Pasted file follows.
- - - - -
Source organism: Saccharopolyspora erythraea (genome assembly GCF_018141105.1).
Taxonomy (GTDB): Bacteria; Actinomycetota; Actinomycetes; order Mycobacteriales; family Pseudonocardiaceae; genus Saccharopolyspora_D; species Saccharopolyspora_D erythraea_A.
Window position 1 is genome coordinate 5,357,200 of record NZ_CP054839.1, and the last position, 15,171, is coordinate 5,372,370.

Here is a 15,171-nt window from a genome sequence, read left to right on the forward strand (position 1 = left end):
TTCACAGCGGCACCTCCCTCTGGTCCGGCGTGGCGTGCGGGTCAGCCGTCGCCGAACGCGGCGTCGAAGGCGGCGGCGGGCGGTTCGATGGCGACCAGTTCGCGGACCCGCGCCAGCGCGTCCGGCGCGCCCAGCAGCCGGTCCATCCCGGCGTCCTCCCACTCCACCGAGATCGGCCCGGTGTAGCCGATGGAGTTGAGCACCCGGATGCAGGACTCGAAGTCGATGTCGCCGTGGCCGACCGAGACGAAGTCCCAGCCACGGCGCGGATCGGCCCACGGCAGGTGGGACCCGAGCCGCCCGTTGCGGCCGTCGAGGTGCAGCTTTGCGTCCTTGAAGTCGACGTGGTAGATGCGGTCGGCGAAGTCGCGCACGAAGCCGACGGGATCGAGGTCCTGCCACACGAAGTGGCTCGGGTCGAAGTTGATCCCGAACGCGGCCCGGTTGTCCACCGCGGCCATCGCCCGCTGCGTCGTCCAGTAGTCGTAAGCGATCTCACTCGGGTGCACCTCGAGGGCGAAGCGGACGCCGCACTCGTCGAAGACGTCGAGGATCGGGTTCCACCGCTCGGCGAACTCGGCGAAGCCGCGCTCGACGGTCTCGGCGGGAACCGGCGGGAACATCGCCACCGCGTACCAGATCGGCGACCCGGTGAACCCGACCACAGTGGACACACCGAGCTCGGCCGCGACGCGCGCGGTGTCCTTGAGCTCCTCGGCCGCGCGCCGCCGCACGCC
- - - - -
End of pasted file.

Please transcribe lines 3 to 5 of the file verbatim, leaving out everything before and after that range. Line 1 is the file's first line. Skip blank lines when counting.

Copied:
Window position 1 is genome coordinate 5,357,200 of record NZ_CP054839.1, and the last position, 15,171, is coordinate 5,372,370.

Here is a 15,171-nt window from a genome sequence, read left to right on the forward strand (position 1 = left end):
TTCACAGCGGCACCTCCCTCTGGTCCGGCGTGGCGTGCGGGTCAGCCGTCGCCGAACGCGGCGTCGAAGGCGGCGGCGGGCGGTTCGATGGCGACCAGTTCGCGGACCCGCGCCAGCGCGTCCGGCGCGCCCAGCAGCCGGTCCATCCCGGCGTCCTCCCACTCCACCGAGATCGGCCCGGTGTAGCCGATGGAGTTGAGCACCCGGATGCAGGACTCGAAGTCGATGTCGCCGTGGCCGACCGAGACGAAGTCCCAGCCACGGCGCGGATCGGCCCACGGCAGGTGGGACCCGAGCCGCCCGTTGCGGCCGTCGAGGTGCAGCTTTGCGTCCTTGAAGTCGACGTGGTAGATGCGGTCGGCGAAGTCGCGCACGAAGCCGACGGGATCGAGGTCCTGCCACACGAAGTGGCTCGGGTCGAAGTTGATCCCGAACGCGGCCCGGTTGTCCACCGCGGCCATCGCCCGCTGCGTCGTCCAGTAGTCGTAAGCGATCTCACTCGGGTGCACCTCGAGGGCGAAGCGGACGCCGCACTCGTCGAAGACGTCGAGGATCGGGTTCCACCGCTCGGCGAACTCGGCGAAGCCGCGCTCGACGGTCTCGGCGGGAACCGGCGGGAACATCGCCACCGCGTACCAGATCGGCGACCCGGTGAACCCGACCACAGTGGACACACCGAGCTCGGCCGCGACGCGCGCGGTGTCCTTGAGCTCCTCGGCCGCGCGCCGCCGCACGCC